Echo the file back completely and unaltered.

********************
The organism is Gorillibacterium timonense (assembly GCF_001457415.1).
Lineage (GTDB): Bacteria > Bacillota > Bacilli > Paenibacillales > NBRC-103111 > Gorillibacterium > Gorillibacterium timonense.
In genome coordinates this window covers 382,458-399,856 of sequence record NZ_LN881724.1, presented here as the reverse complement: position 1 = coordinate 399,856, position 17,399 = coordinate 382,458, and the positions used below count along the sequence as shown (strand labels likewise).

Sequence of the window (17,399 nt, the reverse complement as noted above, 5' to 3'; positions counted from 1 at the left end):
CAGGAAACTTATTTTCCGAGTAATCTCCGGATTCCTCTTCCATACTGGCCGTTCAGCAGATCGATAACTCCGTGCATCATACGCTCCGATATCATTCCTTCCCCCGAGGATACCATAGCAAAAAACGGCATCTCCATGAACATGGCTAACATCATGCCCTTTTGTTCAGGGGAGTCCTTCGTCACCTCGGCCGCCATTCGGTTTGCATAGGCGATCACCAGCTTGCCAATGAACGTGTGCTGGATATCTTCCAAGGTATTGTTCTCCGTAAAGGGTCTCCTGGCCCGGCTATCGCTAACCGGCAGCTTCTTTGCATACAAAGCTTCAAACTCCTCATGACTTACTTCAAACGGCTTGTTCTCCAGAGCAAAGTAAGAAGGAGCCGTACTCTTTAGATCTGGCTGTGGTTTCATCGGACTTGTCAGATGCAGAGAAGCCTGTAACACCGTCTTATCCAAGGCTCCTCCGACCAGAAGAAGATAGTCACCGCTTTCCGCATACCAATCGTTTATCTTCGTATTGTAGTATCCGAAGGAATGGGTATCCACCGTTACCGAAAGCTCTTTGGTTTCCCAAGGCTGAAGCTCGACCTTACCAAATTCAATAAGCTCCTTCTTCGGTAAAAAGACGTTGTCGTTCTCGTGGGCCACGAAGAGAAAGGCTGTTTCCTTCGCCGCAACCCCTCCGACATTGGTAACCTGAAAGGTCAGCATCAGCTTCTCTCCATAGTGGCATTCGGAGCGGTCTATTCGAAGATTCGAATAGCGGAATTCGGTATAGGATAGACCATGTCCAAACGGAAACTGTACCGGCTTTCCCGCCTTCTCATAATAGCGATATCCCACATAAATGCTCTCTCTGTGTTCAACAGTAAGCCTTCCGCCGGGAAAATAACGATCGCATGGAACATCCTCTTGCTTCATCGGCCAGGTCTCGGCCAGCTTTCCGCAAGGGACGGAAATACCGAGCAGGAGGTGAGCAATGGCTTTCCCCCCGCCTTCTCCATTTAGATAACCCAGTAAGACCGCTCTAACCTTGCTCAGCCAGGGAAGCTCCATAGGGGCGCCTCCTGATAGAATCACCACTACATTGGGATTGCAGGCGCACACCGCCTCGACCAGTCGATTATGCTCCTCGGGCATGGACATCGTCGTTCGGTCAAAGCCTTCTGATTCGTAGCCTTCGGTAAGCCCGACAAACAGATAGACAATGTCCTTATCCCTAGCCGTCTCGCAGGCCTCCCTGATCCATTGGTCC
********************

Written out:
The organism is Gorillibacterium timonense (assembly GCF_001457415.1).
Lineage (GTDB): Bacteria > Bacillota > Bacilli > Paenibacillales > NBRC-103111 > Gorillibacterium > Gorillibacterium timonense.
In genome coordinates this window covers 382,458-399,856 of sequence record NZ_LN881724.1, presented here as the reverse complement: position 1 = coordinate 399,856, position 17,399 = coordinate 382,458, and the positions used below count along the sequence as shown (strand labels likewise).

Sequence of the window (17,399 nt, the reverse complement as noted above, 5' to 3'; positions counted from 1 at the left end):
CAGGAAACTTATTTTCCGAGTAATCTCCGGATTCCTCTTCCATACTGGCCGTTCAGCAGATCGATAACTCCGTGCATCATACGCTCCGATATCATTCCTTCCCCCGAGGATACCATAGCAAAAAACGGCATCTCCATGAACATGGCTAACATCATGCCCTTTTGTTCAGGGGAGTCCTTCGTCACCTCGGCCGCCATTCGGTTTGCATAGGCGATCACCAGCTTGCCAATGAACGTGTGCTGGATATCTTCCAAGGTATTGTTCTCCGTAAAGGGTCTCCTGGCCCGGCTATCGCTAACCGGCAGCTTCTTTGCATACAAAGCTTCAAACTCCTCATGACTTACTTCAAACGGCTTGTTCTCCAGAGCAAAGTAAGAAGGAGCCGTACTCTTTAGATCTGGCTGTGGTTTCATCGGACTTGTCAGATGCAGAGAAGCCTGTAACACCGTCTTATCCAAGGCTCCTCCGACCAGAAGAAGATAGTCACCGCTTTCCGCATACCAATCGTTTATCTTCGTATTGTAGTATCCGAAGGAATGGGTATCCACCGTTACCGAAAGCTCTTTGGTTTCCCAAGGCTGAAGCTCGACCTTACCAAATTCAATAAGCTCCTTCTTCGGTAAAAAGACGTTGTCGTTCTCGTGGGCCACGAAGAGAAAGGCTGTTTCCTTCGCCGCAACCCCTCCGACATTGGTAACCTGAAAGGTCAGCATCAGCTTCTCTCCATAGTGGCATTCGGAGCGGTCTATTCGAAGATTCGAATAGCGGAATTCGGTATAGGATAGACCATGTCCAAACGGAAACTGTACCGGCTTTCCCGCCTTCTCATAATAGCGATATCCCACATAAATGCTCTCTCTGTGTTCAACAGTAAGCCTTCCGCCGGGAAAATAACGATCGCATGGAACATCCTCTTGCTTCATCGGCCAGGTCTCGGCCAGCTTTCCGCAAGGGACGGAAATACCGAGCAGGAGGTGAGCAATGGCTTTCCCCCCGCCTTCTCCATTTAGATAACCCAGTAAGACCGCTCTAACCTTGCTCAGCCAGGGAAGCTCCATAGGGGCGCCTCCTGATAGAATCACCACTACATTGGGATTGCAGGCGCACACCGCCTCGACCAGTCGATTATGCTCCTCGGGCATGGACATCGTCGTTCGGTCAAAGCCTTCTGATTCGTAGCCTTCGGTAAGCCCGACAAACAGATAGACAATGTCCTTATCCCTAGCCGTCTCGCAGGCCTCCCTGATCCATTGGTCC